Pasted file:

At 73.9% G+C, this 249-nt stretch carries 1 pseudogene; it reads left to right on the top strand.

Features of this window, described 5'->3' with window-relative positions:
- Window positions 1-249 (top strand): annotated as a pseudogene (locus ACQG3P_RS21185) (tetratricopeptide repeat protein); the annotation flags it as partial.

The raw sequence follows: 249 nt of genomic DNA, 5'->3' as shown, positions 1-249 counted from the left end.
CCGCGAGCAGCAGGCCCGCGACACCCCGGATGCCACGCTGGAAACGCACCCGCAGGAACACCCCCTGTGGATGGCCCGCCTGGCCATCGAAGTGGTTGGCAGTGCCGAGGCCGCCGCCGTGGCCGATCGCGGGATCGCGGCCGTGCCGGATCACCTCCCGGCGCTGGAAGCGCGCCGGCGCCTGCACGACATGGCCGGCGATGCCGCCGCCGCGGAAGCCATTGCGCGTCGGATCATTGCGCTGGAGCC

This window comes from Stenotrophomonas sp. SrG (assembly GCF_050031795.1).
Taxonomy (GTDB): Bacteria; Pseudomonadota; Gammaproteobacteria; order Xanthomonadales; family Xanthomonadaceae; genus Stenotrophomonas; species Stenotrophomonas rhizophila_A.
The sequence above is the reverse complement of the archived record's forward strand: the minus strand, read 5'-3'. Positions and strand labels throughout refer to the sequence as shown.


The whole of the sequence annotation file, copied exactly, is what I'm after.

At 73.9% G+C, this 249-nt stretch carries 1 pseudogene; it reads left to right on the top strand.

Features of this window, described 5'->3' with window-relative positions:
- Window positions 1-249 (top strand): annotated as a pseudogene (locus ACQG3P_RS21185) (tetratricopeptide repeat protein); the annotation flags it as partial.

The raw sequence follows: 249 nt of genomic DNA, 5'->3' as shown, positions 1-249 counted from the left end.
CCGCGAGCAGCAGGCCCGCGACACCCCGGATGCCACGCTGGAAACGCACCCGCAGGAACACCCCCTGTGGATGGCCCGCCTGGCCATCGAAGTGGTTGGCAGTGCCGAGGCCGCCGCCGTGGCCGATCGCGGGATCGCGGCCGTGCCGGATCACCTCCCGGCGCTGGAAGCGCGCCGGCGCCTGCACGACATGGCCGGCGATGCCGCCGCCGCGGAAGCCATTGCGCGTCGGATCATTGCGCTGGAGCC

This window comes from Stenotrophomonas sp. SrG (assembly GCF_050031795.1).
Taxonomy (GTDB): Bacteria; Pseudomonadota; Gammaproteobacteria; order Xanthomonadales; family Xanthomonadaceae; genus Stenotrophomonas; species Stenotrophomonas rhizophila_A.
The sequence above is the reverse complement of the archived record's forward strand: the minus strand, read 5'-3'. Positions and strand labels throughout refer to the sequence as shown.